The Rise of the E-book: My new essay for Nature

By Carl Zimmer | December 21, 2011 2:24 pm

In this week’s issue of Nature, I write about the revolution that technology is bringing to the world of books. It’s a subject that’s been on my mind a lot recently. I’ve been experimenting with e-books myself, and I’ve been giving some talks about them (I’ll be helping to lead a discussion at Science Online 2012 in January).

My essay is accompanied by this funny picture. The guy looks a lot like me, but, strictly speaking, it should be my wife sitting atop the pile of books, with seagulls for company:

In the summer of 2010, on a tiny island off the coast of Maine, I saw the future of books. I had been invited to teach a writing course at Shoals Marine Laboratory on Appledore Island, a beautiful bulge of rock covered in scrub and herring-gull nests. During a break at the beach with my family, my wife finished reading her book with typical supersonic speed. She craved another, so decided to experiment with her new iPhone.

She tapped the screen. In seconds, an e-book had streamed invisibly through the air into her hand. Swiping her thumb like a windshield wiper, she soon finished it. She tapped the screen for another. Out of the ether, another e-book appeared.

Now I see, I thought. Everything was in place for a revolution in how we read and write. And the pace of that revolution has surpassed my expectations. Since Apple launched its iBooks application in April 2010, some 180 million books have been downloaded. Analysts estimate that Amazon will have sold 314 million e-books for the Kindle in 2011 alone. The radical change extends far beyond sales volume: the e-book ecosystem allows writers to reach readers in ways that did not exist before.

You can read the rest here. (Sub. required.)

CATEGORIZED UNDER: Meta, Writing Elsewhere

Comments (7)

  1. One huge change I’m seeing is in technical books.

    Times were, you’d buy a technical book, then check the site for errata. There was ALWAYS errata. Code wouldn’t work. Sections were mislabeled. A security bug was found, rendering certain examples moot.

    These days, when I get an ebook from O’Reilly or Apress, if there’s an update, they just update the book and send me a new one. That is AWESOME. They’ve even added sections to deal with new issues.

    This is also encouraging writing smaller books. Small is not always bad. I’m writing a book on making websites accessible. As great as this topic is, it’s not exactly going to be a tome. My editors and I are aiming for 150 pages for a first pass, which would never fly in a brick and mortar store. As an ebook, however, it works. I don’t have to pad the book with crap the reader doesn’t need, they get something that’s informative, and that the market needs.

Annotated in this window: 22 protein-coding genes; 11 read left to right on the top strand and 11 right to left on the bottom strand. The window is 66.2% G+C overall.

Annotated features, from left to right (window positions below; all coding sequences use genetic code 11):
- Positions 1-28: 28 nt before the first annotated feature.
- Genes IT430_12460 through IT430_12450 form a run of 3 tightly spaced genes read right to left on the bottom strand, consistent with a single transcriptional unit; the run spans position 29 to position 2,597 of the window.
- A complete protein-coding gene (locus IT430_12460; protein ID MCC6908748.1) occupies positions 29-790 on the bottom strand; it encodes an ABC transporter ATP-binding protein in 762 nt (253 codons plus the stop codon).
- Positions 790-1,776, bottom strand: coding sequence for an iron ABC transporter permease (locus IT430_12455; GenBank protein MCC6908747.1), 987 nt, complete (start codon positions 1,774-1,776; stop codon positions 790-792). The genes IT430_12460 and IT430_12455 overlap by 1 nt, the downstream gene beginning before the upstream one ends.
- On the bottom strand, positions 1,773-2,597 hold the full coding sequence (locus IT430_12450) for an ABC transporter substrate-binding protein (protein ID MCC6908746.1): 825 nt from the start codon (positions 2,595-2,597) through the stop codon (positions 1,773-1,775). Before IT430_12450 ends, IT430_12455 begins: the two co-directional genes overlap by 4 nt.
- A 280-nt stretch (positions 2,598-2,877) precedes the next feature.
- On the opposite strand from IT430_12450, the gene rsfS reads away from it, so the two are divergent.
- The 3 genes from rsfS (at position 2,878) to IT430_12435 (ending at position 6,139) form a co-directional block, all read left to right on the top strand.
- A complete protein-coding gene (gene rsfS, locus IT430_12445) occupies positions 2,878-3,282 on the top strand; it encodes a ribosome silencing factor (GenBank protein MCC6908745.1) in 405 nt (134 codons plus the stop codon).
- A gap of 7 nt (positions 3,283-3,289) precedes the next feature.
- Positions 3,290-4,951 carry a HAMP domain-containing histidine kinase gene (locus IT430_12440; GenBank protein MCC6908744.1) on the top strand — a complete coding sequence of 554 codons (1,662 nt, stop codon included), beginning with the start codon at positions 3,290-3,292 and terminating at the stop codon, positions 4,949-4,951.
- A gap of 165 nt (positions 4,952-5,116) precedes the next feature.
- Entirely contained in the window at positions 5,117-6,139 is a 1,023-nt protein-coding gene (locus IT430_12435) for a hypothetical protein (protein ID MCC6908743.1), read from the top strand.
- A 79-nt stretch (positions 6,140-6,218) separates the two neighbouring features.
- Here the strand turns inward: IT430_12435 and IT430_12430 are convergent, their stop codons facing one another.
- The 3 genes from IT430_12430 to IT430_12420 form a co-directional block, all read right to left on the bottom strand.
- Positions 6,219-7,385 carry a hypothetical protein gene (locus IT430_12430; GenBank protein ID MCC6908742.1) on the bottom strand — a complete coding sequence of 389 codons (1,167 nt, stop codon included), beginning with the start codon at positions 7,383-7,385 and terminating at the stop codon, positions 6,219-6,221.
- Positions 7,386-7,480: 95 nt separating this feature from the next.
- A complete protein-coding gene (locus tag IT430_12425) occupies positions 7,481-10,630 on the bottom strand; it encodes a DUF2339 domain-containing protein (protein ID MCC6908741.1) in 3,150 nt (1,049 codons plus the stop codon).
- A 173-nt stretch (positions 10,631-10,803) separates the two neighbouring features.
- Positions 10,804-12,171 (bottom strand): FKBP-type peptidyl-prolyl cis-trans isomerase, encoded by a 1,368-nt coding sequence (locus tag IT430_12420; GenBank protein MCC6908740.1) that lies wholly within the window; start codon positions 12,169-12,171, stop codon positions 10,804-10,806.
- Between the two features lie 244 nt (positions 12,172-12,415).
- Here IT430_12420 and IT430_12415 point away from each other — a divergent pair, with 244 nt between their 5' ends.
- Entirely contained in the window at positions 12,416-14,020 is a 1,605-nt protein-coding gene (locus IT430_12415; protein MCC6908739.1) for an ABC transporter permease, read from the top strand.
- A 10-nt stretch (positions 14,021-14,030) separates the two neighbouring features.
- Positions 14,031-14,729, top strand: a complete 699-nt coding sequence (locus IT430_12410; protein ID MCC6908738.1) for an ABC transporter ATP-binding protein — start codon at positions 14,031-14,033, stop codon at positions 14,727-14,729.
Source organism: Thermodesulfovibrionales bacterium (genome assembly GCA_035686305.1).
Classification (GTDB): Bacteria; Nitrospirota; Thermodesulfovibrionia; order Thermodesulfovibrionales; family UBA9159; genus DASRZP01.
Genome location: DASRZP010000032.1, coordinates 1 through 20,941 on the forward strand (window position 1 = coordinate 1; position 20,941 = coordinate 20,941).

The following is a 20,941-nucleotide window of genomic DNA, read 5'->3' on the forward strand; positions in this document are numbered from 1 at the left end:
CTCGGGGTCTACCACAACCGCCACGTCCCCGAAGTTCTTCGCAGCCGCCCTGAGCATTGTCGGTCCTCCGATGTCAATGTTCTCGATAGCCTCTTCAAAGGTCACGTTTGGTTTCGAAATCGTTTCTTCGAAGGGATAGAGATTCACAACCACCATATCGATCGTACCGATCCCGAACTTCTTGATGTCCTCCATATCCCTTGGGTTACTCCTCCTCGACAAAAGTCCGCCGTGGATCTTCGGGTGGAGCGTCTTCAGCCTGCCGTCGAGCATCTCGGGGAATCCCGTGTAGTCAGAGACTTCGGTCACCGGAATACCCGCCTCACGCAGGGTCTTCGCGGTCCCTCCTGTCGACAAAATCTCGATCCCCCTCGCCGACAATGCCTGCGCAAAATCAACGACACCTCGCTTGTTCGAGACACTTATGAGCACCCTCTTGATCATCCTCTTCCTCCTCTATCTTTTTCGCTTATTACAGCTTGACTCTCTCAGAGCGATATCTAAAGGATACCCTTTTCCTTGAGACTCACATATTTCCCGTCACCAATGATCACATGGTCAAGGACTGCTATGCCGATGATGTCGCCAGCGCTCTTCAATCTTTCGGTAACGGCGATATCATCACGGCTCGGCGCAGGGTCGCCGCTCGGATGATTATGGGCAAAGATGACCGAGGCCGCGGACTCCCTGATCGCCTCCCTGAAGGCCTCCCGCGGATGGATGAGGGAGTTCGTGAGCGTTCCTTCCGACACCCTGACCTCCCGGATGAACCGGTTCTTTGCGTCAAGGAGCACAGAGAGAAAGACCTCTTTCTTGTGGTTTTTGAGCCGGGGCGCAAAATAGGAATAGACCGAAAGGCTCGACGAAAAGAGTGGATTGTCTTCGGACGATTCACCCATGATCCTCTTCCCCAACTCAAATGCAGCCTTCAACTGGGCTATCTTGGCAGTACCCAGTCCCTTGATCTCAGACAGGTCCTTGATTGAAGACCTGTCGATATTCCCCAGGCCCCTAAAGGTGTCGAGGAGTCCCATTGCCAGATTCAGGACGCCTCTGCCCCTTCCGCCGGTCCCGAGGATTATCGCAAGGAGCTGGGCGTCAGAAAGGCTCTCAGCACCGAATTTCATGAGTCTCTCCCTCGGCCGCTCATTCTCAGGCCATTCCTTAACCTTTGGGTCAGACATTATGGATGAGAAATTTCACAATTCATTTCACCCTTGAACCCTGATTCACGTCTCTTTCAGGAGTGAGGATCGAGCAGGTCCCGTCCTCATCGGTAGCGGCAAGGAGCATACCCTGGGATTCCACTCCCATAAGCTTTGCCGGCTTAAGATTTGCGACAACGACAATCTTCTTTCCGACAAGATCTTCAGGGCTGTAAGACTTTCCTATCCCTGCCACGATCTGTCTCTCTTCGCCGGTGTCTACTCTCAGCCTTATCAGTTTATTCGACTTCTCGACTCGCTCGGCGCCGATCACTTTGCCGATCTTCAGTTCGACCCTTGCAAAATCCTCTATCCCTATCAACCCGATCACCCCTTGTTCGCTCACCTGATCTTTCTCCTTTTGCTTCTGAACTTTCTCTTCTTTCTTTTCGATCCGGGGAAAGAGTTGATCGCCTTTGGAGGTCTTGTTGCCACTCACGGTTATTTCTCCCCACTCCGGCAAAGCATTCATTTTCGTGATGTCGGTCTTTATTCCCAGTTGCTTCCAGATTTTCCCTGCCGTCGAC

2. Erik N

    Is the $32 price tag on the essay part of the message?

    [CZ: Heh. You be the judge. (My new ebooks are only $7.99, by the way…]

  3. John Kwok

    I have a friend – a well known writer of fiction – who has told his audiences that he’ll even sign their Kindles at his literary events. But, having said that, I think there are serious issues with regards to how much royalties authors will be able to earn from the sales of e-books. While I am thrilled that e-books may be circulating more literature – as well as textbooks – to substantially larger audiences, I hope that this won’t result in further erosion of authors’ rights to earn royalties. As for me, I love the feel of printed paper myself and have no interest in acquiring a Kindle or a Nook any time soon.

  4. You are correct, authors are reaching their audiences faster. However, authors have had access to the internet for a long time (e.g. the cyberpunk movement, pre-dating the www). The new thing is ebooks on portable devices. Now I ask: are authors really reaching their audiences better? Or do publishers just have a better model for making money off of authors?

  5. Ralf

    It’s my understanding that royalties are not affected as long as the middle man, i.e. the publisher, is cut out. After all, their job is managing the marketing, printing and distribution, none of which is required any more. Some indie music groups have reported higher income after putting MP3s on their website for a buck or two compared to income from CDs or iTunes. The same should apply to authors. I’ll gladly pay a buck or three if I can easily download an ebook. Reqirements: No DRM, open format (PDF or epub) so it’s supported on desktop Linux and Android, direct download, easy payment.


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The Loom

A blog about life, past and future. Written by DISCOVER contributing editor and columnist Carl Zimmer.

About Carl Zimmer

Carl Zimmer writes about science regularly for The New York Times and magazines such as DISCOVER, which also hosts his blog, The LoomHe is the author of 12 books, the most recent of which is Science Ink: Tattoos of the Science Obsessed.


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